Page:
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“Cambridge Analytica has closed, but its tactics have not gone away”

By Damien Leloup and Martin Untersinger

Posted today at 5:24 am, updated at 5:25 am

Her colorful hairstyle appeared on television around the world two years ago. Christopher Wylie, a former employee of Cambridge Analytica, is the whistleblower who revealed the existence of the gigantic theft of personal data from Facebook for political purposes carried out by this British company, for the benefit of the campaign of Donald Trump and Brexit.

  • Read: all our articles on the Cambridge Analytica case

His book, Mindfuck, is published Wednesday March 11 in French by Grasset editions (512 pages, 24 euros). A dense essay, which talks more about politics than technology, and a valuable tool for understanding the mechanisms of Donald Trump's rise to power.

At the end of your book, you are unemployed, and a little overwhelmed by your new celebrity. What are you doing today ?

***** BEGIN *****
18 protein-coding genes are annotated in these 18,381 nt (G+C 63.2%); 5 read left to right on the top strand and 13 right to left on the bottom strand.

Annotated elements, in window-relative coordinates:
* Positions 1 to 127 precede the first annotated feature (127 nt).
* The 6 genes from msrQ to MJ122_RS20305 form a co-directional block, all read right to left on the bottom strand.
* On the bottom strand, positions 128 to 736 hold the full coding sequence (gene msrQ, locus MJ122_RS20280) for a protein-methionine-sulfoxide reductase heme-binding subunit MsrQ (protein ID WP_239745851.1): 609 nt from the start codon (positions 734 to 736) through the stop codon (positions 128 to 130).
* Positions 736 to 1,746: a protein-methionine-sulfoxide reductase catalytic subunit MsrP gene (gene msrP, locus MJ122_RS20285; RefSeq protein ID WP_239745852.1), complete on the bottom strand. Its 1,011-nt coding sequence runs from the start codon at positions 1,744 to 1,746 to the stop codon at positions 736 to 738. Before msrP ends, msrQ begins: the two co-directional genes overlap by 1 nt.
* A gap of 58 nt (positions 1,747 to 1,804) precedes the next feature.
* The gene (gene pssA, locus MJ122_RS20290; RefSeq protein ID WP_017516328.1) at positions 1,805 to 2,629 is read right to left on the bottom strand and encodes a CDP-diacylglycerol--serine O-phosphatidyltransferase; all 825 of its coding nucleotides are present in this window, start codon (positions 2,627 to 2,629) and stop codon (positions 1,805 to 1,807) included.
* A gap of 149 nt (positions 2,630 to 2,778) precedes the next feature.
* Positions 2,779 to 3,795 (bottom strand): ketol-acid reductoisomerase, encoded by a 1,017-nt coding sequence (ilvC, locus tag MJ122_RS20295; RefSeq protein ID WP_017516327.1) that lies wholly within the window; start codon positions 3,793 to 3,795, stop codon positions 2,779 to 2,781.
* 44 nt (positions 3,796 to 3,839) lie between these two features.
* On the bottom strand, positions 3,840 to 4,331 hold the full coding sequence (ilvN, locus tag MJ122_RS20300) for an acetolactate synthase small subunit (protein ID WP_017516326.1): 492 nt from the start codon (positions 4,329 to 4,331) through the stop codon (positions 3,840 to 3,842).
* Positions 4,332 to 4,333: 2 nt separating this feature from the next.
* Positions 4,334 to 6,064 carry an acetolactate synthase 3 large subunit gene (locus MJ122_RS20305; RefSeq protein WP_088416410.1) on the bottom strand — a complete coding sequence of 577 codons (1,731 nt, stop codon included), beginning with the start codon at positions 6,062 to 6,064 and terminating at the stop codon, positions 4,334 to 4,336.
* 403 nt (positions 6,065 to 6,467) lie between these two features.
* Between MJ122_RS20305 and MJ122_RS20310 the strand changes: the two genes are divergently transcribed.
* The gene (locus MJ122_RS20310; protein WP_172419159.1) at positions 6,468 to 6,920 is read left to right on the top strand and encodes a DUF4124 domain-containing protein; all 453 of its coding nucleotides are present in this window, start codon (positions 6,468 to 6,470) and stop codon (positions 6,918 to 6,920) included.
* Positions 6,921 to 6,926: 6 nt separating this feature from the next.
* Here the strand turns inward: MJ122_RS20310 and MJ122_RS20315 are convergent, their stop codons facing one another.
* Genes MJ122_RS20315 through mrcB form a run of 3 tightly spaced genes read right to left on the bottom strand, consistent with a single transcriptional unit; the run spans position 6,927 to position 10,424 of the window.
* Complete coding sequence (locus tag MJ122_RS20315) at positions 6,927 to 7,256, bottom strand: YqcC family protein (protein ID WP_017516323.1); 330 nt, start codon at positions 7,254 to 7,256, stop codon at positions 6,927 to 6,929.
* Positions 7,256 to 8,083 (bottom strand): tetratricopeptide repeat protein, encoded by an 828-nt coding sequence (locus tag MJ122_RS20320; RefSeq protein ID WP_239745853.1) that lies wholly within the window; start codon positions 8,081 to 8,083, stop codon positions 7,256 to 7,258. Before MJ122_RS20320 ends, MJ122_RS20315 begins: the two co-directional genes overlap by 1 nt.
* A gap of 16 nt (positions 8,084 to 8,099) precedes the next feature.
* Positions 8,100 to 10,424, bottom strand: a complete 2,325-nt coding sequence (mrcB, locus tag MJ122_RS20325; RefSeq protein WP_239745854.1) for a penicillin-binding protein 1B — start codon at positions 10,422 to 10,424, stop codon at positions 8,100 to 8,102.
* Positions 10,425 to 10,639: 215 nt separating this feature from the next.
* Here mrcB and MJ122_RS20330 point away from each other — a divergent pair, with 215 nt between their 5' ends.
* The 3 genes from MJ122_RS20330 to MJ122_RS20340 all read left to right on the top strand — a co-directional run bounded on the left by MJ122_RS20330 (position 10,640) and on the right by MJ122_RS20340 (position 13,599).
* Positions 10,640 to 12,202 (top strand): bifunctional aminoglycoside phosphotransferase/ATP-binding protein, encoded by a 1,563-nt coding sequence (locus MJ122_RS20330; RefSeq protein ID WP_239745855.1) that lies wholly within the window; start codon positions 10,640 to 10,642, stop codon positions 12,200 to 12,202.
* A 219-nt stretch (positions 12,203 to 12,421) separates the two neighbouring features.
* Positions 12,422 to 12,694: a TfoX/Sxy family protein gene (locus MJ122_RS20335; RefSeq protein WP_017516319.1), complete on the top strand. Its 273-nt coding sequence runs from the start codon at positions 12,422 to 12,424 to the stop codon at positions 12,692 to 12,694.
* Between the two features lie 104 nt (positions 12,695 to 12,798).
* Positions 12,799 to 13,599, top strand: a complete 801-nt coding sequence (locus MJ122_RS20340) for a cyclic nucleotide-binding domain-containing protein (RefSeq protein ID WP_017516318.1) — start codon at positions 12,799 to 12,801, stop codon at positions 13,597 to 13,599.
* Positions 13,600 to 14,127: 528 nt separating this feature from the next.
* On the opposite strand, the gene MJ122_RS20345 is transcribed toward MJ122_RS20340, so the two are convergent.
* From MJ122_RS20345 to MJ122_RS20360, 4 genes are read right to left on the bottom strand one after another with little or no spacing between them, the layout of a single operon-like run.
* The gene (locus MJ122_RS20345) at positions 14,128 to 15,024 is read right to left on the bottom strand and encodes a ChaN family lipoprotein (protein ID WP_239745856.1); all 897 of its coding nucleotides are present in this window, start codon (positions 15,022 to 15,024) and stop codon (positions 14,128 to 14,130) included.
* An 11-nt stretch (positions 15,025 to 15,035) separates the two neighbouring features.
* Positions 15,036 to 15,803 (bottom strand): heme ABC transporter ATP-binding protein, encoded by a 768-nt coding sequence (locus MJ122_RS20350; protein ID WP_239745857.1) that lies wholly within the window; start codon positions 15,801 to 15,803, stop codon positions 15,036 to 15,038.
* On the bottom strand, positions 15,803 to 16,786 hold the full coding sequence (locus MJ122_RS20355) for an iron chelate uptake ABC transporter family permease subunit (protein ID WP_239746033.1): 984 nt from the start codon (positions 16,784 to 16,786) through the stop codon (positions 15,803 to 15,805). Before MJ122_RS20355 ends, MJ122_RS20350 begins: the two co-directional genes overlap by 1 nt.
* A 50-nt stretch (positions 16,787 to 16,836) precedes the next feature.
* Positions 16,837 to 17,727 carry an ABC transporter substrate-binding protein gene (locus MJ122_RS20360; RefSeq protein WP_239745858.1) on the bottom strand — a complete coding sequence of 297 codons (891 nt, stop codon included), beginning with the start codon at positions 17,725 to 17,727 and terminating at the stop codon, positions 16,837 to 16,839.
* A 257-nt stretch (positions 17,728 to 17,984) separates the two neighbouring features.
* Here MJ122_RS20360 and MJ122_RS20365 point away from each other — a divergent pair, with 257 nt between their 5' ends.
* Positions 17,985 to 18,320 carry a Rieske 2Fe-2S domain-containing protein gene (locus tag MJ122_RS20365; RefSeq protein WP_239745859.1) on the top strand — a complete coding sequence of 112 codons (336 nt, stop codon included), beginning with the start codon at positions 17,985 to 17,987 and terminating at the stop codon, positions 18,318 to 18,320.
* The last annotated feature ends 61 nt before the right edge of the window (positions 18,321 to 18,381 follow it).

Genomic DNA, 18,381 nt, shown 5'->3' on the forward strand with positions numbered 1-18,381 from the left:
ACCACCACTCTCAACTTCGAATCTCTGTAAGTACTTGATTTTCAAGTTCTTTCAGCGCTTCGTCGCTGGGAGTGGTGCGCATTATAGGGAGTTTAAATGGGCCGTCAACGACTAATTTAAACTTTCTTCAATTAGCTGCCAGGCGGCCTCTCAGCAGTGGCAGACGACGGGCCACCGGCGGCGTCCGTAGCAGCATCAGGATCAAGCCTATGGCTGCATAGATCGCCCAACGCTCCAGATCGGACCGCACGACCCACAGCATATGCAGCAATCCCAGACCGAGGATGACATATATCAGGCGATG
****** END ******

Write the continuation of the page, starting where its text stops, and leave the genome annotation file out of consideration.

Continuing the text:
Christopher Wylie: My life has become more or less normal. I work for H&M. I had my last appointment with investigators two weeks ago. I'm still very busy, but my life is a little less hectic. Living under constant public scrutiny becomes exhausting after a while.

What do you remember from all these investigations in which you testified?

I learned that sometimes the evidence is not enough. This was the case in the Brexit campaign investigation. I have provided the authorities with evidence that Vote Leave, the official campaign, spent 40% of its expenses on a subsidiary of Cambridge Analytica in Canada. These expenses were illegal, as recognized by the authorities. So we know that Vote Leave cheated. It was the largest violation of electoral law in the history of England.

Yet despite all of this evidence, almost nothing has been done. No one said “Maybe we should put this whole process on hold, pending the end of the investigation, because it is possible that this cheat had an impact on the vote”.

However, there have been parliamentary committees (linked to Cambridge Analytica) in many countries, sanctions, fines, etc.

Yes. But regulators and elected officials, for the most part, don't really understand what they are dealing with. They take over the language of Facebook, which says “We are a service, we are free, no one is forced to use our platform”. It’s like saying that electricity is a service and that if you don’t want to be electrocuted, you can do without current! Data, like electricity, is everywhere, and can be dangerous.

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